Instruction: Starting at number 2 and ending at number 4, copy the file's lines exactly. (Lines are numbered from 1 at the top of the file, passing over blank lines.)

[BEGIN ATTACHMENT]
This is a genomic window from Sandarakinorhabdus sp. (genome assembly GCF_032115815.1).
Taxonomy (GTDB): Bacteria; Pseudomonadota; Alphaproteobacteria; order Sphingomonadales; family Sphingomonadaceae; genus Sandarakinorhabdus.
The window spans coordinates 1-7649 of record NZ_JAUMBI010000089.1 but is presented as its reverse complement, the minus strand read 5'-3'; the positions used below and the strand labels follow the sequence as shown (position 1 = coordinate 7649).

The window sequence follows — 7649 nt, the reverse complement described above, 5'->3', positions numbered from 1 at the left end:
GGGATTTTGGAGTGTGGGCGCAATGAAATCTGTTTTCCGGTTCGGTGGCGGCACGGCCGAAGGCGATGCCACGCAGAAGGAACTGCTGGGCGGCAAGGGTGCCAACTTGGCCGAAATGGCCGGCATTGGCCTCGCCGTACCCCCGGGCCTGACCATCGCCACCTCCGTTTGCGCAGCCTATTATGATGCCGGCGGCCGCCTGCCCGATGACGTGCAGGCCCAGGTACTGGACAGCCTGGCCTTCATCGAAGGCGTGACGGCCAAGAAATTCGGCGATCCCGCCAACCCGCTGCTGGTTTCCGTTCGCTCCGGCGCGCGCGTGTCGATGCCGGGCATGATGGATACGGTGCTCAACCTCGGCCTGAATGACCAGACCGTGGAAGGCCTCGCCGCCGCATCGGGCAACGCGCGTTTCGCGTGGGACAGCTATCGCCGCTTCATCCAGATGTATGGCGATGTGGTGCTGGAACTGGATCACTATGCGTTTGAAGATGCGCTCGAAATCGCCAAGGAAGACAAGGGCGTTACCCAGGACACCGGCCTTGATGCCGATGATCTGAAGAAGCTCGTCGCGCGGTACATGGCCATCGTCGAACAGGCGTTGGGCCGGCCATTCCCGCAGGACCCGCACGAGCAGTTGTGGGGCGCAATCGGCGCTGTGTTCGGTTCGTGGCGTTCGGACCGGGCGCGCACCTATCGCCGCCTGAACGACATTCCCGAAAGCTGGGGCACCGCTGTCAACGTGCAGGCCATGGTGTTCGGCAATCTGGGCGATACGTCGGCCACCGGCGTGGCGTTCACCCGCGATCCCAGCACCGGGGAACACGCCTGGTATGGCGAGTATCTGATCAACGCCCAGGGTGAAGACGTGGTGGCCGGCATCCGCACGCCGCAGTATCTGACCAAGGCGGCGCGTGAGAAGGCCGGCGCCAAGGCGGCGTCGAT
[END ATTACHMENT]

Taxonomy (GTDB): Bacteria; Pseudomonadota; Alphaproteobacteria; order Sphingomonadales; family Sphingomonadaceae; genus Sandarakinorhabdus.
The window spans coordinates 1-7649 of record NZ_JAUMBI010000089.1 but is presented as its reverse complement, the minus strand read 5'-3'; the positions used below and the strand labels follow the sequence as shown (position 1 = coordinate 7649).

The window sequence follows — 7649 nt, the reverse complement described above, 5'->3', positions numbered from 1 at the left end: